All Hail Selenium Grid 2

06 Jul 2011 | By Matt Robbins | Tags testing grid webdriver selenium

NOTE: this post is based on the selenium-server-standalone-2.0.0 release.

So we finally have Grid 2, Grid 2 is a complete re-write of Selenium Grid and brings us the following features:

  1. Support for Selenium-Webdriver (Selenium 2)
  2. Full backwards compatibility with Selenium-RC (Selenium 1)
  3. Significant optimisations both in terms of efficiency and functionality, the headline being you no longer need a 1:1 mapping betweeen RC instances and browsers which meant huge memory consumption. Now a single node server can support all browsers for that node.

If you have never heard of Selenium Grid we are talking about the ability to run distributed parallel Selenium tests across multiple machines, physical or virtual and all the administrative functionality that you would expect to need to support that.

I have only just started looking at Grid 2 so this is going to be a very brief overview. Hopefuly as I explore its functionality further i’ll do some more involved posts.

The two most useful sources of information I have found thus far are:

  1. This page on the Selenium Wiki
  2. This video from the Selenium Conference of a presentation by the authors…

Pretty much everything you need to get started is on the Wiki page but below are a few things that might be useful to clarify in order to get the ‘out of the box’ behaviour working.

To start the admin server:

java -jar selenium-server-standalone-2.0rc3.jar -role hub

To start the node server:

java -jar selenium-server-standalone-2.0rc3.jar -role webdriver -hub -port 5555 (Webdriver)
java -jar selenium-server-standalone-2.0rc3.jar -role rc -hub -port 5556 (RC)

Note: the port numbers are not particularly significant but if you want to run Webdriver and RC nodes they must run on different ports.

Once this is running you should be able to browse to the admin console and see the status of your grid:


grid2 setup

IMPORTANT - By default the grid will start with a default set of browsers, 5 Firefox, 5 Chrome, 1 IE - you can change this configuration by supplying command line options when you start the node server, see the Selenium Wiki for more details.

Alternatively you can supply a config file in json format e.g.

                        "browserName":"internet explorer",


Then start the node as follows:

java -jar selenium-server-standalone-2.0rc3.jar -role webdriver -nodeConfig myconfig.json -hub

Note: I found that when using Windows VMWare images you need to ensure the following:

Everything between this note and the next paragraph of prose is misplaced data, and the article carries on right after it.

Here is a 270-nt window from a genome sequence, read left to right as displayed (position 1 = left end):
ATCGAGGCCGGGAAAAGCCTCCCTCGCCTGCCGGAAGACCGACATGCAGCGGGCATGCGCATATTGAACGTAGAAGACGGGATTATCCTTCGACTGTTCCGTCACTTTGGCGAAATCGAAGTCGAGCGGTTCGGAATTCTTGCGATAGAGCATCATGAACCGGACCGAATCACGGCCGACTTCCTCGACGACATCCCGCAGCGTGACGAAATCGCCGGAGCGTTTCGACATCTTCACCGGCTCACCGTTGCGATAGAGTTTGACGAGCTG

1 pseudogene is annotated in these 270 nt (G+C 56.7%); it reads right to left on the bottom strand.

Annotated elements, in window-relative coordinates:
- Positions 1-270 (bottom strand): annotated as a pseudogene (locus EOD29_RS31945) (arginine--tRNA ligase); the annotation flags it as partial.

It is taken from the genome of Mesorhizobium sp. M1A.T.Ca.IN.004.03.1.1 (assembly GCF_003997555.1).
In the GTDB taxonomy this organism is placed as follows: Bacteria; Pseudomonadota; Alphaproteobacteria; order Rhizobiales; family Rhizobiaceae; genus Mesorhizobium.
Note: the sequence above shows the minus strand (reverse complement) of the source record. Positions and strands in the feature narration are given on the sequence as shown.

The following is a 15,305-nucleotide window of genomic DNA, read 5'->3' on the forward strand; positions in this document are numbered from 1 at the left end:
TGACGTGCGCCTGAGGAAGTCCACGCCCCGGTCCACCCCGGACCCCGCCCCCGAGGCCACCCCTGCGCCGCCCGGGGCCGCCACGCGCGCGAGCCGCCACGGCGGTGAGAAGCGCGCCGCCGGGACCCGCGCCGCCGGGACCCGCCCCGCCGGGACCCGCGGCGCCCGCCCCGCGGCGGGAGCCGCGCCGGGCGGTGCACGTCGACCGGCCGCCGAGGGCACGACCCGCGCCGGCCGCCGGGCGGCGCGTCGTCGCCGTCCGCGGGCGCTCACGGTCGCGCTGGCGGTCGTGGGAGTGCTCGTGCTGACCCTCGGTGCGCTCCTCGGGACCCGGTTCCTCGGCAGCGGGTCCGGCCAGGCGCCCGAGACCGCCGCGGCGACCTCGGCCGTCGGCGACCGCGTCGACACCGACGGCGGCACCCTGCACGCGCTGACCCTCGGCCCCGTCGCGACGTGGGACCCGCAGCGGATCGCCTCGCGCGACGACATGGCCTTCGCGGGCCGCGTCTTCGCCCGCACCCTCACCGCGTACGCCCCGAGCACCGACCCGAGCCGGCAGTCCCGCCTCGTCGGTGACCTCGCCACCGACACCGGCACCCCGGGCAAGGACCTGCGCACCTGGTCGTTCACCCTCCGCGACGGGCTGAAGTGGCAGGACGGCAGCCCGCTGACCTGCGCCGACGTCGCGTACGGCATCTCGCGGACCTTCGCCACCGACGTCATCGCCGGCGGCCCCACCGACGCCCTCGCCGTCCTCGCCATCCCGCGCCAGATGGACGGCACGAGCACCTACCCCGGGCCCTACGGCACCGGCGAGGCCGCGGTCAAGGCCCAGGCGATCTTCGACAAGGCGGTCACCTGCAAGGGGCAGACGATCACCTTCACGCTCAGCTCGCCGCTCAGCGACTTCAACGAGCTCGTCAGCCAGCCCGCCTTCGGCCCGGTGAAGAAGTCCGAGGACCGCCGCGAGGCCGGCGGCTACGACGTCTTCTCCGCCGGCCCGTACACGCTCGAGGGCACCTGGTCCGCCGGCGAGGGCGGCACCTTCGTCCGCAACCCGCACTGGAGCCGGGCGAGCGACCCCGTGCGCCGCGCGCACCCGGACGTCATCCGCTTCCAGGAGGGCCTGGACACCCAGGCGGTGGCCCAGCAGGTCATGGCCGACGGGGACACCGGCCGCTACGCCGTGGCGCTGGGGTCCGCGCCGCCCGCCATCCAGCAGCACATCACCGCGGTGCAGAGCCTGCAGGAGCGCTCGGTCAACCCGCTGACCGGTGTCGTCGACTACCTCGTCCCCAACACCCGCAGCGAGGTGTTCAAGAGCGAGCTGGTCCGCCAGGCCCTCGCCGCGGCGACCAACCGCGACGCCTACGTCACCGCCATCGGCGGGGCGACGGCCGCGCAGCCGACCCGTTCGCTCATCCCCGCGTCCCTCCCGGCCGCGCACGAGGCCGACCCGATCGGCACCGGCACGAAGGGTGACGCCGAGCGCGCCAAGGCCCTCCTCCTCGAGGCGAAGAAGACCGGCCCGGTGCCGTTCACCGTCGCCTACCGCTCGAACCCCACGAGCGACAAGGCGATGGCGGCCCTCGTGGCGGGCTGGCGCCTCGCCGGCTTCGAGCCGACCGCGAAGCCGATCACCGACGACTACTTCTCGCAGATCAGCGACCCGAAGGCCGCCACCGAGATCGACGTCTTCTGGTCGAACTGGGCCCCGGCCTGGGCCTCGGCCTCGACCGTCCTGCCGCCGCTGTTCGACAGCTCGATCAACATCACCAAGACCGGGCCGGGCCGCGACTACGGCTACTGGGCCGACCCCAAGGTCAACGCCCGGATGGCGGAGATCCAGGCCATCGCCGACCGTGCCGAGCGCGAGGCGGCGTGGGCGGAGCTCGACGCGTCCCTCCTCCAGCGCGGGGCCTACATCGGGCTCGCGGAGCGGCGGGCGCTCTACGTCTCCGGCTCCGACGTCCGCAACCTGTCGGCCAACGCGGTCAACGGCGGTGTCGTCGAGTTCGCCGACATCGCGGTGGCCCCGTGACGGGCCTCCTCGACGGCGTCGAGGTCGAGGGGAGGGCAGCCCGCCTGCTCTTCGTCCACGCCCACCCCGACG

1. Configure nodes with actual IP address as above (as opposed to localhost, even if running node on same machine as hub)
  2. Windows Firewall is turned off (obvious but worth mentioning)

Running Tests

It does not matter whether you run tests from plain Selenium-Webdriver, Cucumber driving Selenium-Webdriver, Cucumber & Capybara using Selenium-Webdriver, the determining factor that will result in your tests running on the grid is the options and capabilities you set when configuring your driver, here is an example of some working sets of Capabilities that I have been using when running with Cucumber/Capybara/Selenium-Webdriver.


{:url=>"http://hostname:5555/wd/hub", :browser=>:remote, :desired_capabilities=>#<Selenium::WebDriver::Remote::Capabilities:0x47336dc2 @capabilities={:browser_name=>:"internet explorer", :version=>"", :platform=>"WINDOWS", :javascript_enabled=>false, :css_selectors_enabled=>false, :takes_screenshot=>false, :native_events=>false, :rotatable=>false, :firefox_profile=>nil, :proxy=>nil, :url=>""}>, :http_client=>#<Selenium::WebDriver::Remote::Http::Default:0x17d1e01f @proxy=nil, @timeout=nil>}


{:url=>"http://hostname:5555/wd/hub", :browser=>:remote, :desired_capabilities=>#<Selenium::WebDriver::Remote::Capabilities:0x3ced3512 @capabilities={:browser_name=>:firefox, :version=>"", :platform=>"WINDOWS", :javascript_enabled=>false, :css_selectors_enabled=>false, :takes_screenshot=>false, :native_events=>false, :rotatable=>false, :firefox_profile=>#<Selenium::WebDriver::Firefox::Profile:0x1e64a937 @extensions={}, @secure_ssl=false, @load_no_focus_lib=false, @untrusted_issuer=true, @model=nil, @additional_prefs={"network.proxy.type"=>"1", "network.proxy.no_proxies_on"=>"*", "network.proxy.http"=>"proxy_host", "network.proxy.https"=>"proxy_host", "network.proxy.http_port"=>"80", "network.proxy.https_port"=>"80"}, @native_events=false>, :proxy=>nil, :url=>"http://hostname:5555/wd/hub"}>, :http_client=>#<Selenium::WebDriver::Remote::Http::Default:0x53133637 @proxy=nil, @timeout=nil>}

Parallelism on the Client

If you are using ruby to drive your tests this is most easily done using either the parallel gem or it’s more featureful brother the the parallel tests gem.

Essentially the parallel family of gems will allow you to run either parallel across cores and/or threads. Obviously the choice will be determined by your execution environment e.g. if running in a CI queue your job may only have a single core therefore you are better to go for multiple threading also when all we are doing is feeding some code to a remote server that is going to run the tests then having multiple threads may seem more sensible.


So there you have it…I have bearly scratched the surface of what I believe Grid 2 can offer, from listening to the presentation by the authors there is mouch more to discover. Hopefuly I will get a chance to bring some of this out in future posts.

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